Ruby Worth Glasgow: CCA run finished s

Self-styled performance vigilante Ruby Worth has developed a knack for combining dance, video and sheer surreal performance in recent years, and Tracing Houdini is probably the most successful of her efforts. In 50 minutes she manages to in turn amuse, bewilder and impress with a concoction of text and movement, somehow managing to skip lightly from one image to the next without losing the audience's concentration. All right, so Worth's choreography isn’t ground-breaking or breathtaking, but it is quirkily original and she has three able dancers in Anna Krzystek, Grace Surman and Cindy Cummings. Their opening appearances through a silver tinsel curtain are sheer kitsch, contrasting sharply with Krzystek's following solo where she demonstrates an unconventionally solid technique with quite ferocious leg strength.

When the dancers step in front of suspended sets of antlers to recite text, the ludicrous visual image is suddenly paired with oddly evocative, warm and all- encompassing language. There’s the compelling fascination of a B-movie to the piece, with bizarre sights alternating with moments of raw style and beauty.

THEATRE Defifious

genre du Jour.

Mind games delirious

Escape artists: Tracing Houdini

Annis Joslin's video work adds a highly professional edge to the visuals, the huge circular screen drawing the eye but never distracting from the movement continuing in front of it.

There’s a child-like charm to the piece, whimsical and naive without ever becoming sickly. The playful hand gestures might recall a compilation of childhood games, but the allusions to fluffy bunnies are always contrasted with the impression that these hoppy steps might also be a rabbit trapped in the glare of the headlights, lost and fearful. It’s these double-layered aspects of Worth's work that separate her from some of the more introverted dance coming out of Glasgow, along with her playful approach to the body’s balance and bouncing abilities. Dancers make their entrances in a wild range of movement quirks, mock magic tricks and Houdini-like rope escapes occur, and all the while Tom Bancroft keeps up a mysterious presence, providing both percussion and an enigmatic movement input.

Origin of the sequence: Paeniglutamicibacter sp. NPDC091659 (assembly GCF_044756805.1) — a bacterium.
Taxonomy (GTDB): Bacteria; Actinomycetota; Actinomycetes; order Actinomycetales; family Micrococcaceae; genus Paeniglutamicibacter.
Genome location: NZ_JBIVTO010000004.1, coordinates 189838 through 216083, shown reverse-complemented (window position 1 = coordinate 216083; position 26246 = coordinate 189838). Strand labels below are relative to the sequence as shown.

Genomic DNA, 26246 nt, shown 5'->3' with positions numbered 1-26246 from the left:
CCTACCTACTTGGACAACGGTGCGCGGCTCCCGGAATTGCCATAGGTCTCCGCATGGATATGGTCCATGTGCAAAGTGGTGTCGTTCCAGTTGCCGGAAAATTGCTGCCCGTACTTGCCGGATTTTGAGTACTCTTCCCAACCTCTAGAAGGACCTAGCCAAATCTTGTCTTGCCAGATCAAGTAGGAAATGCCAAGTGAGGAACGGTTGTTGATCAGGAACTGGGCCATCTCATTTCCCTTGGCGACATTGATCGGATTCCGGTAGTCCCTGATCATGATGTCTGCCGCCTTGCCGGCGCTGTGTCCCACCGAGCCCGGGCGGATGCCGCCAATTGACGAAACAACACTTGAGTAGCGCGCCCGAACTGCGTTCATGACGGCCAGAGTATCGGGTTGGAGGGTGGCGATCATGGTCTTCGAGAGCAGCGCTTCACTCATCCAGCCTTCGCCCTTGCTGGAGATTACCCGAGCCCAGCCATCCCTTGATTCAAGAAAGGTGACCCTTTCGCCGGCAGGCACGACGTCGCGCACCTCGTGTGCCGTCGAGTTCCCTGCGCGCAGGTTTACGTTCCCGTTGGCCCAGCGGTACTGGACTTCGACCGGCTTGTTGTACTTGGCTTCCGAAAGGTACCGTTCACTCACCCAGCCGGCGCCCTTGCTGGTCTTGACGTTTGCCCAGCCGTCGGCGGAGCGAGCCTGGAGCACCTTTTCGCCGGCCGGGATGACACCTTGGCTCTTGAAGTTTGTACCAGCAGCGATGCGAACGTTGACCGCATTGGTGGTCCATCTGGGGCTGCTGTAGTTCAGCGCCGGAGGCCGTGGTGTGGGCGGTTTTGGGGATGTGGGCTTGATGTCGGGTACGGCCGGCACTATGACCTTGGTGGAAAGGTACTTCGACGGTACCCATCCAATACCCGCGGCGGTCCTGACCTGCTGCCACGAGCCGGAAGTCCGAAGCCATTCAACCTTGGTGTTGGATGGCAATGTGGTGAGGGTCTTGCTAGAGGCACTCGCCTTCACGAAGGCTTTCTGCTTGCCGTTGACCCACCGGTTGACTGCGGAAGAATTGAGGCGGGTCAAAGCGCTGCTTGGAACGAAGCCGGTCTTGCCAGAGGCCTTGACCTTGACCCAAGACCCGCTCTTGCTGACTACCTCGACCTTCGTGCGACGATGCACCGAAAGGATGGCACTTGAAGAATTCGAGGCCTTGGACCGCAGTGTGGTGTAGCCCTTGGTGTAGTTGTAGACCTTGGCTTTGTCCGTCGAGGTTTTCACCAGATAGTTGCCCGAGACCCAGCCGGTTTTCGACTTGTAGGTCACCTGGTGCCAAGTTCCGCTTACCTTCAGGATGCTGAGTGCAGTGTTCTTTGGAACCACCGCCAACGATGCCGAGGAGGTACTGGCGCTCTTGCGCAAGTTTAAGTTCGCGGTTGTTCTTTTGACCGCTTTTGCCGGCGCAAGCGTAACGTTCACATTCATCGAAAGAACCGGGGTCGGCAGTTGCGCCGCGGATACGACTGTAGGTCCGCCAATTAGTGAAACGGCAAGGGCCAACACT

From the moment you tread the trail of plastic grass and flowers into the performance space, Worth invites you to suspend reality and rational adult thinking. The audience are encouraged to enjoy a sort of performance weightlessness, not to mention the always seductive flavour of a free packet of jelly beans. . . (Don Morris)

about his prone hotly ill a private hospital bed He is confronted by a SticCtESsion of surreal Visions involvmg the hospital staff, a wcar presiding wrth impatient perfunctorriiess‘ over his funeral and his family l’lvly mother is God and plays the saxophone7' he gasps, at one particularly delusionary Visitatio i).

As the plot reveals :ts‘elf as less play than lllLlSlstll revue, these Visions begin to allegoi'ise the central character as an everyman of middle-aged, middle class failure His earlier politiial idealism has dwmdled to the token liberalism of being a Protestant Celtic supporter, while his ambition has led him toward becoming a kind of Scottish Jerry

Glasgow: Cottier Theatre, until 3Apr

State-Of-The-Nation plays have become common over the last few months, perhaps a iiiaiiifestatiOn of Scotland's anxrety over the impending realisation of it's new ror‘istitutional status Wildcat, who, after their recent funding crisis, looked for a while as if they wouldn't see an the new Parliament, have struggled on garnely to produce their own version of the